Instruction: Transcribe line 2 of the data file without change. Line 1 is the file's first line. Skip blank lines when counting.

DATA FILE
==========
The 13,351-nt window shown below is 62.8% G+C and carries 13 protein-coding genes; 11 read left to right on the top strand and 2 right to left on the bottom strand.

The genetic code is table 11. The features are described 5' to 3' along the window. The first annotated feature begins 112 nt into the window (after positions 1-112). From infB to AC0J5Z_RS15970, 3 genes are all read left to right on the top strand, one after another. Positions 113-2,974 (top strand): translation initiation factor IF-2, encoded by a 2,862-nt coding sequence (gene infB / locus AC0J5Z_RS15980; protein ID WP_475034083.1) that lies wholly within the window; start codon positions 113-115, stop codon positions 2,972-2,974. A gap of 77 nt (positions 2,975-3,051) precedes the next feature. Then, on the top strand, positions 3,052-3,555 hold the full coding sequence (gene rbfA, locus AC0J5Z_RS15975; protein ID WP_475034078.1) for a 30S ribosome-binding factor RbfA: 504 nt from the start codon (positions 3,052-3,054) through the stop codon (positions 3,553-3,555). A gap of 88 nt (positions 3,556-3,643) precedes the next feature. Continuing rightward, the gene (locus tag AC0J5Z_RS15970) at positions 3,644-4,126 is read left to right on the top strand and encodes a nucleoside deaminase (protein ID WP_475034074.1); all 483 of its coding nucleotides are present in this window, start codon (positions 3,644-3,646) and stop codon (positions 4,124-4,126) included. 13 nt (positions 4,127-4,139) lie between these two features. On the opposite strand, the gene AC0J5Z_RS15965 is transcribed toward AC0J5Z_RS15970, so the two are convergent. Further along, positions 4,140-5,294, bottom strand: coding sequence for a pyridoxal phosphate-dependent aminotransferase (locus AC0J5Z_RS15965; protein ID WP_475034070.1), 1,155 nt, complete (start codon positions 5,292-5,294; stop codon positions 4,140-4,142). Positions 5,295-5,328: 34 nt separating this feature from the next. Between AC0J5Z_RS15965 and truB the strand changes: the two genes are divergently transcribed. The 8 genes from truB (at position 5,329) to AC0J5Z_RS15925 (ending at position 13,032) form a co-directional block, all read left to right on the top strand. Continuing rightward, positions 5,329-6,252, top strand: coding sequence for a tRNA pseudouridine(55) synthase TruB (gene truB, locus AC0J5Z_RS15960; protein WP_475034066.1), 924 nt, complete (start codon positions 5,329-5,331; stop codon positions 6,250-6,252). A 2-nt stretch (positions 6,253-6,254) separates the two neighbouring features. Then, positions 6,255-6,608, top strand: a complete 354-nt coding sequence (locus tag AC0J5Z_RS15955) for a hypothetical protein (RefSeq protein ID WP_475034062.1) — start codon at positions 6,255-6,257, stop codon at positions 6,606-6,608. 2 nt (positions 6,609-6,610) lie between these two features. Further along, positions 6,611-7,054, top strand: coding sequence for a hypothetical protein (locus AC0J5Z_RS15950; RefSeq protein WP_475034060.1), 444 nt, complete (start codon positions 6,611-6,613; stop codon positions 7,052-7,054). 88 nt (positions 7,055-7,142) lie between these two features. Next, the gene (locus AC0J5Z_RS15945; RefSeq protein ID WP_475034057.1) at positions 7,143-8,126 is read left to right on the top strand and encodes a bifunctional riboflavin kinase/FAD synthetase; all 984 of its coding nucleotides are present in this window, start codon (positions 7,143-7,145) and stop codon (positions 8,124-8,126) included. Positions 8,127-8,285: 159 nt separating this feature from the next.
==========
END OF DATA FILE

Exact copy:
The genetic code is table 11. The features are described 5' to 3' along the window. The first annotated feature begins 112 nt into the window (after positions 1-112). From infB to AC0J5Z_RS15970, 3 genes are all read left to right on the top strand, one after another. Positions 113-2,974 (top strand): translation initiation factor IF-2, encoded by a 2,862-nt coding sequence (gene infB / locus AC0J5Z_RS15980; protein ID WP_475034083.1) that lies wholly within the window; start codon positions 113-115, stop codon positions 2,972-2,974. A gap of 77 nt (positions 2,975-3,051) precedes the next feature. Then, on the top strand, positions 3,052-3,555 hold the full coding sequence (gene rbfA, locus AC0J5Z_RS15975; protein ID WP_475034078.1) for a 30S ribosome-binding factor RbfA: 504 nt from the start codon (positions 3,052-3,054) through the stop codon (positions 3,553-3,555). A gap of 88 nt (positions 3,556-3,643) precedes the next feature. Continuing rightward, the gene (locus tag AC0J5Z_RS15970) at positions 3,644-4,126 is read left to right on the top strand and encodes a nucleoside deaminase (protein ID WP_475034074.1); all 483 of its coding nucleotides are present in this window, start codon (positions 3,644-3,646) and stop codon (positions 4,124-4,126) included. 13 nt (positions 4,127-4,139) lie between these two features. On the opposite strand, the gene AC0J5Z_RS15965 is transcribed toward AC0J5Z_RS15970, so the two are convergent. Further along, positions 4,140-5,294, bottom strand: coding sequence for a pyridoxal phosphate-dependent aminotransferase (locus AC0J5Z_RS15965; protein ID WP_475034070.1), 1,155 nt, complete (start codon positions 5,292-5,294; stop codon positions 4,140-4,142). Positions 5,295-5,328: 34 nt separating this feature from the next. Between AC0J5Z_RS15965 and truB the strand changes: the two genes are divergently transcribed. The 8 genes from truB (at position 5,329) to AC0J5Z_RS15925 (ending at position 13,032) form a co-directional block, all read left to right on the top strand. Continuing rightward, positions 5,329-6,252, top strand: coding sequence for a tRNA pseudouridine(55) synthase TruB (gene truB, locus AC0J5Z_RS15960; protein WP_475034066.1), 924 nt, complete (start codon positions 5,329-5,331; stop codon positions 6,250-6,252). A 2-nt stretch (positions 6,253-6,254) separates the two neighbouring features. Then, positions 6,255-6,608, top strand: a complete 354-nt coding sequence (locus tag AC0J5Z_RS15955) for a hypothetical protein (RefSeq protein ID WP_475034062.1) — start codon at positions 6,255-6,257, stop codon at positions 6,606-6,608. 2 nt (positions 6,609-6,610) lie between these two features. Further along, positions 6,611-7,054, top strand: coding sequence for a hypothetical protein (locus AC0J5Z_RS15950; RefSeq protein WP_475034060.1), 444 nt, complete (start codon positions 6,611-6,613; stop codon positions 7,052-7,054). 88 nt (positions 7,055-7,142) lie between these two features. Next, the gene (locus AC0J5Z_RS15945; RefSeq protein ID WP_475034057.1) at positions 7,143-8,126 is read left to right on the top strand and encodes a bifunctional riboflavin kinase/FAD synthetase; all 984 of its coding nucleotides are present in this window, start codon (positions 7,143-7,145) and stop codon (positions 8,124-8,126) included. Positions 8,127-8,285: 159 nt separating this feature from the next.